News, stories and reports from Forestry Commission Scotland and the National Forest Estate

Woodland Officer vacancy

If you’ve always fancied practicing forestry in a fantastic location why not think about joining Forestry Commission Scotland’s Conservancy team in Argyll?

Based in Oban, a bustling port and gateway to the Isles, a Woodland Officer is no ordinary job - Argyll has the second largest softwood resource in Scotland and a busy area for commercial forestry. But forestry here is much more than spruce forests, there’s a huge variety of both places and people.

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Catherine Walker, Woodland Officer, shares her highlights about her role: “I love the challenges such a diverse job brings. No two days are the same. One day I could be walking across a hillside with the landowner discussing their woodland creation proposal, the next day visiting an Atlantic oak woodland to assess the impact of cattle grazing and the day after meeting with FCS partners to discuss Black Grouse conservation. There’s always lots going on and the work covers a wide variety of sites and woodland types, each presenting their own specific challenges. There will be days when you’ll get rained on and sometimes you can be a midge magnet but the sheer variety of work and the unique experience of working in the great outdoors in Argyll will more than make up for it. Of course there is a lot of paperwork, but a sense of humour helps in this role and life in an FCS office is rarely dull.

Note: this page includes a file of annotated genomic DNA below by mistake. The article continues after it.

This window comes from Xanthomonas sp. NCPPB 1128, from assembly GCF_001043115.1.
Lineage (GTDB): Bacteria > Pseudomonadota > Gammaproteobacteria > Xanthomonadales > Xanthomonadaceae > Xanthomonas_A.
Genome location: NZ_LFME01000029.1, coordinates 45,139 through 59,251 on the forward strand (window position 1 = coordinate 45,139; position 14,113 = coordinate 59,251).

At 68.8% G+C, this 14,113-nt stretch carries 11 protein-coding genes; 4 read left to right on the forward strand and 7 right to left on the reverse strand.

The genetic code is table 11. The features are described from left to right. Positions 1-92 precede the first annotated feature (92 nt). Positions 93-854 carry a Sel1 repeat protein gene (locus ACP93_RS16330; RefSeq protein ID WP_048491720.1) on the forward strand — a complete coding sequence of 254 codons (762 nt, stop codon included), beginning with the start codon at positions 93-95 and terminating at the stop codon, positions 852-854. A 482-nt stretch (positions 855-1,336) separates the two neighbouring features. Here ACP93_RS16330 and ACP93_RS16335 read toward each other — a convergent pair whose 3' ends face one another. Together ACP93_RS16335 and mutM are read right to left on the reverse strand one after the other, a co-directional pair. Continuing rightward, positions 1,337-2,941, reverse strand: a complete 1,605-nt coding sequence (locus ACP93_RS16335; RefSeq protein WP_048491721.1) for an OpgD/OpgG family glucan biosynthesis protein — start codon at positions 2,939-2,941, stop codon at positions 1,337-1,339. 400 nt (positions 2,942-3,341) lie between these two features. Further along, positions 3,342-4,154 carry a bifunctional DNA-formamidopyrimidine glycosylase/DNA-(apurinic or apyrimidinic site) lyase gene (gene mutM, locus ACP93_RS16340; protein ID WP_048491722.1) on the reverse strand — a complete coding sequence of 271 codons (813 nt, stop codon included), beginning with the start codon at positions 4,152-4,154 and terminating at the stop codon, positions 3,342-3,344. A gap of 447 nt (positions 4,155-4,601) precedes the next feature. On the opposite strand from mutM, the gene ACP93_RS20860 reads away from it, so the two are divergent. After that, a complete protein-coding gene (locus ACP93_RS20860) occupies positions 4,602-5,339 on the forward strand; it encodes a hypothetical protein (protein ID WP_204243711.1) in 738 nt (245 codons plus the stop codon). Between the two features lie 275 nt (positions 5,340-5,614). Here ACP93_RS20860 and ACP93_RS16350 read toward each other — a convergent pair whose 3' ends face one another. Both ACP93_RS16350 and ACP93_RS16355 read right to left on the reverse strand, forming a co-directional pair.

"And I forgot to mention that the patch covers Mull, Islay, Jura and Gigha, so you’ll get to enjoy the CalMac breakfast and…when you’re off duty, Argyll and the Isles has the best distilleries in the world.”

The region’s abundance of mountains, islands, lochs and rivers, along with its miles and miles of unspoilt coastline make it a veritable paradise for any outdoor enthusiast. So if you’re a keen angler, kayaker, hillwalker or bird watcher, Argyll is the place to live and work or bring up a family. And the social life is pretty good too.

Click here to find out more or apply.

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Perth and Argyll Conservancy is responsible for promoting and regulating all aspects of forestry and woodland management from Argyll in the west, Stirling to the south and to Montrose and St Andrews in the east.

The purpose of the job is to carry out Grants and Regulation work, provide guidance to woodland owners and managers in the area and promote forestry within Perth and Argyll Conservancy.  The Scottish Government’s 10,000 hectares per year woodland creation target, means that assessment of new woodland creation proposals are a key part of the Woodland Officer’s role, with scheme types varying from small farm woodlands to large productive conifer forests.

You’ll be involved in every stage of the assessment and approval of the scheme, from first discussions, to detailed design assessment.